The authors consider the specific case of the mitochondria in the cells of a fungus from genus Neurospora. Mitochondria are responsible for producing most of the energy that a cell uses. They have their own DNA, which is called mitochondrial DNA. In the fungus mentioned above, many of the mitochondrial genes have introns. Most can self-splice, which means they don’t need any extra proteins to remove their information before the gene’s information is used. However, some require an additional protein (TyrRS) to bind to them in order for the gene’s information to be spliced properly. The protein seems perfectly designed to bind to the intron so as to make the gene splicing occur.
Now the adaptationist would say that the introns were initially all self-splicing, but then mutations occurred to make some introns unable to self-splice. Eventually, other mutations somewhere else in the DNA produced TyrRS, which was able to bind to the mutated introns to allow the gene once again to be spliced. However, the authors of this paper make the obvious point that this couldn’t possibly be the way things happened.
After all, a mutated intron that made it impossible to splice a gene would make the cell less likely to survive. Thus, the mutated intron would never get fixed in the population. Natural selection would (probably quite quickly) remove the mutated intron from the organism’s gene pool. Thus, the mutated intron would not be around for the many generations it would take for the TyrRS to evolve.
So what’s the authors’ solution? They say that the TyrRS was already being produced by the fungus’s cells. That way, when the introns mutated so as to be no longer self-splicing, the TyrRS was right there to bind to the introns. Over time, mutations in both the introns and the gene that produced TyrRS made the interaction between the two more efficient, so that when we look at it today, it appears that the TyrRS was designed perfectly for the introns.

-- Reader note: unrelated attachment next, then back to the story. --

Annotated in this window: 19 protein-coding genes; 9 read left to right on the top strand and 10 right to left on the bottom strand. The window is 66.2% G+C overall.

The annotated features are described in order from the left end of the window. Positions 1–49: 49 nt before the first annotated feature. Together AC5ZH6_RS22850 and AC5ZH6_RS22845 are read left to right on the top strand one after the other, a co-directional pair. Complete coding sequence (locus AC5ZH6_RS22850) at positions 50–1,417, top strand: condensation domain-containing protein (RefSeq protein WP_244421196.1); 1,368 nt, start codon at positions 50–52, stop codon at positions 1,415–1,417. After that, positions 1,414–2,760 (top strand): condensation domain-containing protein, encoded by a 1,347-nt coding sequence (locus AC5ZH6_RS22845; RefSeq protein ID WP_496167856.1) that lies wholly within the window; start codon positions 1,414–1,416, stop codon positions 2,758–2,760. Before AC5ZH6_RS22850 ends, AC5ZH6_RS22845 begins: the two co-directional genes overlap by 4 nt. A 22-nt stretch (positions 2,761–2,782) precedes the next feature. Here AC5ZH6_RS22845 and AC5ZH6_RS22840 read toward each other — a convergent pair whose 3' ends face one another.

Why was the TyrRS already in the cell? Well, the authors have an answer for that:
Specifically, if the binding interaction arose first—fortuitously or for some reason unrelated to splicing—its existence could allow the accumulation of mutations in the intron that would have inactivated splicing, were the protein not bound.
So the fungus just luckily had the TyrRS floating around in its cells. Perhaps it served some other unknown function. When the introns mutated, however, the TyrRS immediately started binding to the introns, and whatever other mystical function it once served was, over time, no longer needed.
In order to overcome the obvious problems inherent in the adaptationist view, then, we have to believe not only in lucky mutations that increase the information in a given genome, but also that for many of the very complex systems in the cell, lots of the machinery needed to deal with those mutations just happened to already be in the cell, perhaps serving some other function that is now completely unknown to us. When the lucky mutations occurred, those unrelated parts started working together, and eventually, the complex machinery we see today was perfected.
Boy, I am glad I am not an evolutionist. I just don’t have that kind of faith!
1. 1. Michael W. Gray, et al., “Irremediable Complexity?,” Science 330:920-921, 2010.
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2. 2. R Nowak, “Mining treasures from ‘junk DNA’,” Science 263:608-610, 1994.